Saturday, Sept. 1st – TOUR de FAT hits the streets of Fort Collins; Once again this year the Co-op will benefit from a percentage of beer sales and sales of T-shirts and New Belgium merchandise. We still have 50 shifts to fill here. Since we trained so many Co-op volunteers last year in TIPS, we won’t be requiring new volunteers to take this training this year. If you took the training last year, please signup again this year and bring that TIPS experience to the event. Note that if you plan to ride the TDF parade there are plenty of afternoon shifts when you can help and still pedal in the parade. You can sign up for shifts at Tour de Fat here:
Volunteers receive two beverage tokens and a Tour de Fat T-shirt!!
Please try to bring a friend, Mom and Dad, or even Gramma and Grandpa – we’d love to have them help! Help the Co-op make Tour de Fat successful.
More info needed? Contact Doug at firstname.lastname@example.org
Our friends over at the Bicycle Collective just posted this new video. We couldn’t have said it better ourselves.
The Board of Larimer County Commissioners today announced the 2011 Larimer County Environmental Stewardship Awards. These awards, began in 1995, are given each year to honor the environmental efforts of county residents, businesses and organizations. To date 58 awards have been presented to programs, people and organizations since the program began 17 years ago. Today five more recipients are added. Winning programs are innovative and proactive, and show exceptional effort and concern for stewardship of the environment of Larimer County.
Thanks to all the volunteers who make this happen for our community!
By Rick Price, Ph.D. (Rick is the Safe Cycling Coordinator for the Bike Co-op; this column was published in the Fort Collins Coloradoan on January 3, 2011; Rick’s Smart Cycling columns appear the 1st and 3rd Mondays of every month in the Coloradoan)
Mia Birk’s book, “Joyride: Pedaling toward a Healthier Planet,” is a how-to manual for creating a first-class bicycle community. Both City Council and city staff would benefit from reading Birk as a way to put Fort Collins even more in the lead in this national movement.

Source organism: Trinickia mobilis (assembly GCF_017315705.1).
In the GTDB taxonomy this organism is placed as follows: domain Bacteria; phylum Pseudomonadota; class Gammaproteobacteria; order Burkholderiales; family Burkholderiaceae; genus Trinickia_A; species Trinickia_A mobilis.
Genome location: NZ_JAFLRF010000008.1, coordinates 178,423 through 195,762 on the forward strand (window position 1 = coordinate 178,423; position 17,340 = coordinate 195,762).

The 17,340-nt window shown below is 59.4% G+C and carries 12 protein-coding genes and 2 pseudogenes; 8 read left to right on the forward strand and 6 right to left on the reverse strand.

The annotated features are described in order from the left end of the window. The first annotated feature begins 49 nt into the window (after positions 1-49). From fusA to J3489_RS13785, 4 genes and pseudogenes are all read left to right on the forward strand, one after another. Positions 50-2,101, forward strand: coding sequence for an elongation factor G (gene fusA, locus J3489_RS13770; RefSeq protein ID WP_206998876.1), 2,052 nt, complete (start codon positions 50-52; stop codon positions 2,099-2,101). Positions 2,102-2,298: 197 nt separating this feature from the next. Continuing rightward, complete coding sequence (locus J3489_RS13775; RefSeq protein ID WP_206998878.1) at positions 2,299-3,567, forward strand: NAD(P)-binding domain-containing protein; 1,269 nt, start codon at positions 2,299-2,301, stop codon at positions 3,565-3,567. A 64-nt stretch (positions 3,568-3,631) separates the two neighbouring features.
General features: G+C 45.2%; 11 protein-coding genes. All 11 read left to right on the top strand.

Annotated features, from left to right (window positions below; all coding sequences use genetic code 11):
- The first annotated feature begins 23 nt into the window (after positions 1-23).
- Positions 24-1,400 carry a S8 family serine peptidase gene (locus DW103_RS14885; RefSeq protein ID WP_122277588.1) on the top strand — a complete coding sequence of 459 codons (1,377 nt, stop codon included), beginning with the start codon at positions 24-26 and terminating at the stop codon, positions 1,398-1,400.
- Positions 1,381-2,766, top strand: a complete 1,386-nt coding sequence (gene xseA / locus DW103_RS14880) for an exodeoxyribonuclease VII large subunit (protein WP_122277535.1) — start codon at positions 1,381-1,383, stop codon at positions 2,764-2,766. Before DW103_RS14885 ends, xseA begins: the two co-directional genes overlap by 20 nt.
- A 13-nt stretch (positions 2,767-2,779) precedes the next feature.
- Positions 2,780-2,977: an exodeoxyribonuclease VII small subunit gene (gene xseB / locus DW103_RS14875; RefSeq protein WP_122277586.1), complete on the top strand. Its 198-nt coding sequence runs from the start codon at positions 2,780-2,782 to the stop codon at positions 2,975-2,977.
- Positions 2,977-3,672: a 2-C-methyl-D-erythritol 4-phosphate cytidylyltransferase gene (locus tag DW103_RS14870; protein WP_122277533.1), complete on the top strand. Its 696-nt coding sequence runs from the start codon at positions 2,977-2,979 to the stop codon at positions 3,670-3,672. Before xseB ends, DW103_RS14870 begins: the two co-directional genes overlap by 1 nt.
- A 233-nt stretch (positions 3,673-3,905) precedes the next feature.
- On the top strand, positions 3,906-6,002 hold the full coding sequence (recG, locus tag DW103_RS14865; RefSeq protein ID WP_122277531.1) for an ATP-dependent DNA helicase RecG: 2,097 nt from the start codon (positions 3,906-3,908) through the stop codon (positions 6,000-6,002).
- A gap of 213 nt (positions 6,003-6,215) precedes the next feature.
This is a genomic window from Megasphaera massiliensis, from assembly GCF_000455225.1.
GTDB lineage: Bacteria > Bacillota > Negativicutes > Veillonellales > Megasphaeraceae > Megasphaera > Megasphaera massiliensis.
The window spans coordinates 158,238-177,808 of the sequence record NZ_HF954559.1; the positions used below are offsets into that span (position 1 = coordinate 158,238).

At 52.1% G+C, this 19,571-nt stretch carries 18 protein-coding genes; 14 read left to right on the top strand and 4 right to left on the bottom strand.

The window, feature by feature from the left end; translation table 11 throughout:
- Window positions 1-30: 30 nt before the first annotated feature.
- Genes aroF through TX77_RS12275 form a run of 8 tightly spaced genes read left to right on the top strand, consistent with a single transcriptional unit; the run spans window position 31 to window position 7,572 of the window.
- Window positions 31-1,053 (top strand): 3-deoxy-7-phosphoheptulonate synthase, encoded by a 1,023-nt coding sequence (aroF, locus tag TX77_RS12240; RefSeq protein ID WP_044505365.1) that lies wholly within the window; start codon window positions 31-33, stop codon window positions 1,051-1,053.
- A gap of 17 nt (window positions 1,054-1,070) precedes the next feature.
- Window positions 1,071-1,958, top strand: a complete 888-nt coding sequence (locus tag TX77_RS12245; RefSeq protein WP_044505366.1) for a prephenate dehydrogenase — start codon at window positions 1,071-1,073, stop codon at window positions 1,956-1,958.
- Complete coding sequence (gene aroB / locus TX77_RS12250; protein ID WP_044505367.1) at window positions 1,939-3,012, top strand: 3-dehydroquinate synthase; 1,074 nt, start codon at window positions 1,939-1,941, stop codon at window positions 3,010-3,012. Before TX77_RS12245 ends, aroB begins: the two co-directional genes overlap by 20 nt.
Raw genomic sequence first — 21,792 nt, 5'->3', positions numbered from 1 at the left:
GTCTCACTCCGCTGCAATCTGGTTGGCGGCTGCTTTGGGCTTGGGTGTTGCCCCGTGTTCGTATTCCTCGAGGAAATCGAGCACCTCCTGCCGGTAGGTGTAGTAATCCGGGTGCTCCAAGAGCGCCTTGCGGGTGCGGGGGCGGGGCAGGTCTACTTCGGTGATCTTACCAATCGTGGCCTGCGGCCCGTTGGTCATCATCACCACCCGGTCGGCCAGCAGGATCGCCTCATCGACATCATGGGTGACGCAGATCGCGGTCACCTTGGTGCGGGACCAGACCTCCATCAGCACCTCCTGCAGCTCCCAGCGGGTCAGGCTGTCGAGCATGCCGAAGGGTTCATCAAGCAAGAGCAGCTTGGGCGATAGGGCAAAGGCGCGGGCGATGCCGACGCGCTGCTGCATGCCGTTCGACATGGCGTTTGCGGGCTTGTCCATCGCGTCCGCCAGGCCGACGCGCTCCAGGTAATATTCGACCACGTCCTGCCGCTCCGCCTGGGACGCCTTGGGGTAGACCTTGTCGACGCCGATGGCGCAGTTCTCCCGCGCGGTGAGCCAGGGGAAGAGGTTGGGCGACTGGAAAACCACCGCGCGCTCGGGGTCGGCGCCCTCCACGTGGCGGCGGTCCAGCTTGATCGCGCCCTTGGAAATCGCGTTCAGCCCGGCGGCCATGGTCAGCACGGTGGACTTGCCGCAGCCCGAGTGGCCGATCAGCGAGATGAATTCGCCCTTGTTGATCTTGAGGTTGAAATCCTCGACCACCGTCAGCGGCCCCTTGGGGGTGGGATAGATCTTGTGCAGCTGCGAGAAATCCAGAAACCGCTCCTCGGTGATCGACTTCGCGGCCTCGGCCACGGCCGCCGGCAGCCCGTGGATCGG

Birk recounts a perfect storm of events when she became bicycle coordinator in Portland in 1993. Congress had just funded the first six-year federal transportation package that included a small allocation for “transportation enhancements.”
“Enhancements” were meant to fund transit, bicycling and walking facilities as Congress
attempted to counter the “roads only” policies of state departments of transportation. This enabled states and cities like Fort Collins and Portland to write bicycle plans and to hire bicycle coordinators.
In Portland in 1990, the Bicycle Transportation Alliance, or BTA, had been founded, and was to become one of the most active advocacy groups in the nation. Earl Blumenauer, now Congressman from Oregon’s 3rd Congressional District and founder of the Congressional Bike Caucus, was Portland’s Commissioner of Public Utilities. With Blumenauer’s support and with the backing of the BTA, Birk set out to make Portland, a city of 500,000 people, a friendlier place to ride a bicycle.
As she explains in “Joyride,”Birk had a series of revelations during the first years of her job that opened her eyes to the challenges she faced. Despite enjoying great support in the bicycle community, she noted that “if I spend my time preachin’ to the gospel choir, the bicycle revolution isn’t going to spread very far.” Additionally, when Portland’s traffic engineers suggested that rather than stripe bicycle lanes, they get the police to enforce the law to encourage more cyclists, she noted “the police won’t even talk to me (as bicycle coordinator),” let alone enforce the rules of the road to protect cyclists.
Another revelation came after her third bike-to-work day,when Birk asked herself, “is this helping to get more people out riding? Is my time best spent running events like his, or working on bikeway projects?” The answer, she found, was that she needed to mobilize the non-bicyclists in town, build bike paths and lanes and to become more of a catalyst in bringing people together to change the culture in order to get reluctant cyclists on their bikes. “It’s not enough to adopt a Bicycle Plan, she wrote, “we’ve got to retrain all the humans involved, both inside and outside government.”
So Birk began with neighborhood meetings at Denny’s. Then she met with the Lions Club. Once she was fully under way, she was meeting with “business groups, ethnic groups, neighborhood associations, school groups, churches” and, as she explains it, “pretty much anyone who” would listen in a series of 60 meetings across Portland.
The results of Birk’s work are impressive to the degree that “Joyride”should be required reading for anyone who wants to see bicycle ridership double in Fort Collins.
Last week The Vail Daily News reported that an Eagle County, Colo., prosecutor
had declined to press felony charges against Martin Joel Erzinger, a financial